In the four centuries since the explorations of Captain John Smith, the Chesapeake Bay has lost half of its forested shoreline, more than half its wetlands, nearly 80 percent of its underwater grasses, and more than 98 percent of its oysters. Across the watershed, approximately 1.7 million acres of once-untouched land were developed by 1950. Development has accelerated dramatically since then, with an additional 2.7 million acres built on or paved over between 1950 and 1980.
The human pressure of these changes has imposed heavy negative impacts on the health and resilience of the Bay. Although we will never return to the pristine territory explored by Captain John Smith during those early voyages, CBF is fighting to return this fragile ecosystem to balance.
From Our Blog
October 12, 2018
Before the Chesapeake was first explored by Captain John Smith in 1608, the Bay was known for its oysters. But the magnitude of the Bay's oyster population has dropped precipitously since the days when Smith wrote that oysters "lay thick as stones."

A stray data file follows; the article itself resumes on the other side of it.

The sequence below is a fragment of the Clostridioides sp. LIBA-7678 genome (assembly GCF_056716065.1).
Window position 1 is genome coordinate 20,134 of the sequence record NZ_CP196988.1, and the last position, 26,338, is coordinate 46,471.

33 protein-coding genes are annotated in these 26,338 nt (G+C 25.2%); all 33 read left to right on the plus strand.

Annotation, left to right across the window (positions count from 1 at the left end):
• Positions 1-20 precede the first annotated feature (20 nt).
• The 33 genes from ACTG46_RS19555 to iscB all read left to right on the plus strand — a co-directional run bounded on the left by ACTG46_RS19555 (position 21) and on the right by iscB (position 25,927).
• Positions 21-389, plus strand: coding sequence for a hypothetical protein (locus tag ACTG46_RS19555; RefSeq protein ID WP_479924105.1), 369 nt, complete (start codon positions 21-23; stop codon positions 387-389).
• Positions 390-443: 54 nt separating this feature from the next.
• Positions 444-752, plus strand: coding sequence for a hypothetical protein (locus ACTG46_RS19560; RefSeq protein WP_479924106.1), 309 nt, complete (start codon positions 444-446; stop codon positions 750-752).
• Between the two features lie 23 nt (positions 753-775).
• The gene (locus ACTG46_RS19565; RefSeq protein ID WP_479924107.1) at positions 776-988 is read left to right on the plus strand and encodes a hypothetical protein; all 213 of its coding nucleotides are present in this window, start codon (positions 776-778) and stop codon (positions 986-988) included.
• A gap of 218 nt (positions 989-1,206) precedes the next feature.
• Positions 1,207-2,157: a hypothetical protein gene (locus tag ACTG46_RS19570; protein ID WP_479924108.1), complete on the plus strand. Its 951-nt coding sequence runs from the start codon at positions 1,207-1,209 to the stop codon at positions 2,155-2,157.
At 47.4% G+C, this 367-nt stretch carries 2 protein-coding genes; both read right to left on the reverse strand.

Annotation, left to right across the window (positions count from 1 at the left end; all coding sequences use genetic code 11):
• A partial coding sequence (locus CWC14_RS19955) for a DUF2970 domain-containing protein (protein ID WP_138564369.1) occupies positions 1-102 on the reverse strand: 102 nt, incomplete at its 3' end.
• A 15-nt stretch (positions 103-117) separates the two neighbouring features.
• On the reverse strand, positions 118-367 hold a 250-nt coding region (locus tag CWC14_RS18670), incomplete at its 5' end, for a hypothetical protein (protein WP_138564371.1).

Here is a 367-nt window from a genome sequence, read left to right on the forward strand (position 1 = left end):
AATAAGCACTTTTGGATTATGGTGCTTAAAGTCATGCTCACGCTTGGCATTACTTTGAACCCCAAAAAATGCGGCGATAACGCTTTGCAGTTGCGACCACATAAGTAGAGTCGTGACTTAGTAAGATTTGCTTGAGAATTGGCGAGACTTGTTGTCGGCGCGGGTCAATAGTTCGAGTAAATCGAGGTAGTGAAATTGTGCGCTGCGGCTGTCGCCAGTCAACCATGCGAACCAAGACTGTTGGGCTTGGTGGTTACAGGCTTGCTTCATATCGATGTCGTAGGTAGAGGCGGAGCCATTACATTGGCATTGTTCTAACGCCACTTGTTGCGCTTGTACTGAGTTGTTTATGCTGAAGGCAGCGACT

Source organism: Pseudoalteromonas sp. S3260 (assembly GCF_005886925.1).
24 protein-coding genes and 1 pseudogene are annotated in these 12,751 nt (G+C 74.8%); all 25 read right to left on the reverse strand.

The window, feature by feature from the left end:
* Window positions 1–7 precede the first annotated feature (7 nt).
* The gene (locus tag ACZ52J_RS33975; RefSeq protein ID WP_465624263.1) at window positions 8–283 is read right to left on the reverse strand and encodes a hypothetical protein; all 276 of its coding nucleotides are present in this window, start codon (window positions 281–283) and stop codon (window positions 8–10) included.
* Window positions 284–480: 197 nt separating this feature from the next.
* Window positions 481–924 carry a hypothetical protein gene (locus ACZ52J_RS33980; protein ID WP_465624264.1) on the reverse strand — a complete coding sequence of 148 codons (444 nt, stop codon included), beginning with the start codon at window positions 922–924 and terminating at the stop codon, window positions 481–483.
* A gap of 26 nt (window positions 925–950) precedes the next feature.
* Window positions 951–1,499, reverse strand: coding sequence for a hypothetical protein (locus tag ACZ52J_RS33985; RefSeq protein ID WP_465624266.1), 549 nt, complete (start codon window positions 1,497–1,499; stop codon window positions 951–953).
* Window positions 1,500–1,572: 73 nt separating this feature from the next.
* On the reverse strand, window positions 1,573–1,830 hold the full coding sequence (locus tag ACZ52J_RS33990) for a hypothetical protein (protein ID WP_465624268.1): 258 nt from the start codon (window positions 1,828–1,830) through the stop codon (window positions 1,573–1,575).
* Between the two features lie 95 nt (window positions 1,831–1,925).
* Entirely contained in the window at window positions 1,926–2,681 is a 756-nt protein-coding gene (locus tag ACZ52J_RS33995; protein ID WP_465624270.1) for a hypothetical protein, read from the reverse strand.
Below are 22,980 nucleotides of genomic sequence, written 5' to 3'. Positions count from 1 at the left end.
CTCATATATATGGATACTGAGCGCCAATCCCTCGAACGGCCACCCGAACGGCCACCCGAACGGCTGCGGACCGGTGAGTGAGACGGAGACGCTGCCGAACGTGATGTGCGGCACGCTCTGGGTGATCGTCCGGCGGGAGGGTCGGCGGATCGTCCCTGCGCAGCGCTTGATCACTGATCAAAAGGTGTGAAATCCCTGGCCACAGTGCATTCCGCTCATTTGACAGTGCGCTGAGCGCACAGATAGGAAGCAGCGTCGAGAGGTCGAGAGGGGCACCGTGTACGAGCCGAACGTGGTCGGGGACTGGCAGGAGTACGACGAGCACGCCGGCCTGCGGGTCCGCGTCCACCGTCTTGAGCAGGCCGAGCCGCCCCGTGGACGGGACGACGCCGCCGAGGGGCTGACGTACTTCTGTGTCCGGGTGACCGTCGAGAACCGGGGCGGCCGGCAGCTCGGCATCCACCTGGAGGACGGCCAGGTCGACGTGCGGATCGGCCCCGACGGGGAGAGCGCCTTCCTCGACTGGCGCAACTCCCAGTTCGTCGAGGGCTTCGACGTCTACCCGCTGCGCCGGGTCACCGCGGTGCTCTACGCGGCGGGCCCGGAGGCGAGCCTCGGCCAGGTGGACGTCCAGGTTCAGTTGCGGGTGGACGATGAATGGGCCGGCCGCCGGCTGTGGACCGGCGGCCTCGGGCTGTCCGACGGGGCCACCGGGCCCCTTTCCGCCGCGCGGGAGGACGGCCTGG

October 11, 2018
For decades, photographer James Balog has focused on the relationship between people and nature. For his latest project, Balog traveled across the country to examine how people are altering the elements of life—from wildfires to air pollution to rising waters.
October 5, 2018
It was less than a generation ago that America was confronted with the consequences of the degradation of the environment.
September 28, 2018
Higher rates of asthma, increased chances of lung cancer, chronic bronchitis. These are just a few of the health impacts caused by the long-term breathing of fine particulate matter.
September 21, 2018
Most understand that how we treat the land has a direct correlation to the health of our waterways. But often overlooked is the major impact air pollution has on water quality.
September 20, 2018
Veteran newspaper photographer John Pavoncello has been eye-to-eye with all kinds of human drama.